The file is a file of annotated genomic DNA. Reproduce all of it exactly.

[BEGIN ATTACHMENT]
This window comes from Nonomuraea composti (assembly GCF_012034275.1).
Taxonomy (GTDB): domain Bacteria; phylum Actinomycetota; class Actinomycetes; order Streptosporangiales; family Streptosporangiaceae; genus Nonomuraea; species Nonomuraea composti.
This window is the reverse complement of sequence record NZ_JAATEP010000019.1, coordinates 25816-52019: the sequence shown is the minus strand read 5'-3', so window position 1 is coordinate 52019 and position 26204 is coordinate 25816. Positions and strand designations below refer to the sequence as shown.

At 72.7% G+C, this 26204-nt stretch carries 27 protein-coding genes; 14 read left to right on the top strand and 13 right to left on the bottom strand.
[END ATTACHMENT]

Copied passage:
This window comes from Nonomuraea composti (assembly GCF_012034275.1).
Taxonomy (GTDB): domain Bacteria; phylum Actinomycetota; class Actinomycetes; order Streptosporangiales; family Streptosporangiaceae; genus Nonomuraea; species Nonomuraea composti.
This window is the reverse complement of sequence record NZ_JAATEP010000019.1, coordinates 25816-52019: the sequence shown is the minus strand read 5'-3', so window position 1 is coordinate 52019 and position 26204 is coordinate 25816. Positions and strand designations below refer to the sequence as shown.

At 72.7% G+C, this 26204-nt stretch carries 27 protein-coding genes; 14 read left to right on the top strand and 13 right to left on the bottom strand.